The question left is how many golf courses are actually using these “improved management techniques.” Apparently, the researchers recommend that golf courses include streams with leaf litter, sticks and twigs to improve the natural habitat for a variety of species that live near the golf courses.  The study was funded, in part, by the U.S. Golf Association.

By the way, when it comes to yet another kind of salamander, the Ozark hellbenders, our own Veronique LaCapra has been covering efforts to protect the two-foot-long, slimy river-dweller.  Here is an article about the St. Louis Zoo’s salamander honeymoon resort that is working to increase salamander reproduction.

Health-care cutbacks

We’ve reported on the variety of ways Missouri’s opting out of expanding Medicaid, as required by the Affordable Care Act, is affecting health care in our region -- from the closure of ConnectCare to the challenges low-income Missourians face compared to neighboring Illinois

But last week, another shoe dropped. The St. Louis Post-Dispatch reported that BJC HealthCare, the St. Louis-based behemoth of health-care providers is cutting back on its charity care. Specifically, BJC is lowering the eligibility for financial assistance from 400 percent of the federal poverty rate to 300 percent.  For a family of four, the federal poverty level is defined as an annual income of $23,850.

BJC is lowering the top level of eligibility for charity care.
BJC is lowering the top level of eligibility for charity care.
Credit (via Wikimedia Commons/Bluelion)

The reason? It's "in response to the Affordable Care Act and the requirement that most Americans should go to the marketplace and buy insurance, knowing that there are subsidies available to low-income people,” the article said.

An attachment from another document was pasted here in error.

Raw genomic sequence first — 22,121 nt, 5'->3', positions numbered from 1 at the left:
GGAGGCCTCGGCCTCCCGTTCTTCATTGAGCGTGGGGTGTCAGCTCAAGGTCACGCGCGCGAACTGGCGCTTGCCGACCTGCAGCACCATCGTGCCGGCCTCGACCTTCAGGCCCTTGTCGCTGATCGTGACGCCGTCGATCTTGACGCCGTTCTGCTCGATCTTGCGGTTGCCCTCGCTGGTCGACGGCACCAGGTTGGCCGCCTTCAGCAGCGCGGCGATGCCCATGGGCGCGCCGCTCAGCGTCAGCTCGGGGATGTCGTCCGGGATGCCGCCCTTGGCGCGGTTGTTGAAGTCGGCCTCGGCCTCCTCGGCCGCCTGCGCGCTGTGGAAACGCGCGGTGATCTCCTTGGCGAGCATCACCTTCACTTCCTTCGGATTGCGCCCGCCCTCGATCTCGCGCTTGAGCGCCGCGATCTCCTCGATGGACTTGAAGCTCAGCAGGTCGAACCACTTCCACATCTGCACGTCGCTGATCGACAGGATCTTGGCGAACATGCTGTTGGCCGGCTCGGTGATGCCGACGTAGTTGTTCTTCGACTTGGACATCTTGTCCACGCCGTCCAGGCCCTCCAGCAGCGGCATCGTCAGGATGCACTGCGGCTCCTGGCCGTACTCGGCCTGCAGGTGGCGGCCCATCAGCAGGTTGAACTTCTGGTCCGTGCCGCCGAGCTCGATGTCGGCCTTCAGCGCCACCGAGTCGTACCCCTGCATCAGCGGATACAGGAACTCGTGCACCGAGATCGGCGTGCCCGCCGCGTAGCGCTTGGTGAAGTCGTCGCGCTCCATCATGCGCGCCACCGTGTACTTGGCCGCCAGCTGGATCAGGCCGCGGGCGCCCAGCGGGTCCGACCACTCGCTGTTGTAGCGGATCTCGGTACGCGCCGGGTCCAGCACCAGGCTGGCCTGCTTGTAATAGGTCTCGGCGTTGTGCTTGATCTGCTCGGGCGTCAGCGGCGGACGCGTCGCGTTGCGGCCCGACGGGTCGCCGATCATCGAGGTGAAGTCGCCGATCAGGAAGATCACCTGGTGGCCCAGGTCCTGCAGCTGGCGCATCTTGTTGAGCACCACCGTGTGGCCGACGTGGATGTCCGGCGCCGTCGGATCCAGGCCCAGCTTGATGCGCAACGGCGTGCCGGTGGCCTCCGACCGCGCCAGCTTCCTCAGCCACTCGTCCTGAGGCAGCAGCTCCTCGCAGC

The implication being that if you are making 300 percent of the federal poverty level, you probably qualify for subsidies to help you pay for insurance from the insurance marketplace.  BJC has been grappling with its own budget issues, so cutting off those people who theoretically can now afford health insurance isn’t as hard-hearted as it sounds on the surface.  

Meanwhile, people who practice medicine are increasingly a very miserable bunch. The Daily Beast reports that by the end of this year, an estimated 300 physicians will have committed suicide. Specifically, it’s the primary-care physicians who are most unhappy, not the dermatologists or ophthalmologists of the world.

The article places the reason for the malaise squarely on the shoulders of insurance companies. It’s not a new argument, but it’s an interesting read because now, under ACA, more people are covered by insurance than ever which gives the insurance companies that much more power to dictate what constitutes a “productive” doctor.

Wind in my cell phone

Finally, on a lighter – or should I say – windier note, a Minnesota research firm called Skajaquoda (don’t ask me how that’s pronounced) has come up with a portable wind turbine called Trinity.

It’s only 12 inches tall when it’s folded up and can fit in your purse or backpack. It opens up to 23 inches and stands on aluminium tripod legs. The website Grist reports that that Skajaquoda has a kick-starter campaign to raise $50,000 to get Trinity going.  You can be the proud owner of a Trinity by contributing $249 to the campaign.

If you’re wondering what the little turbine can do, well, it can charge your cell phone. That’s useful when you’re out camping trying to get away from it all. But you still need your cell phone to keep in touch with it all.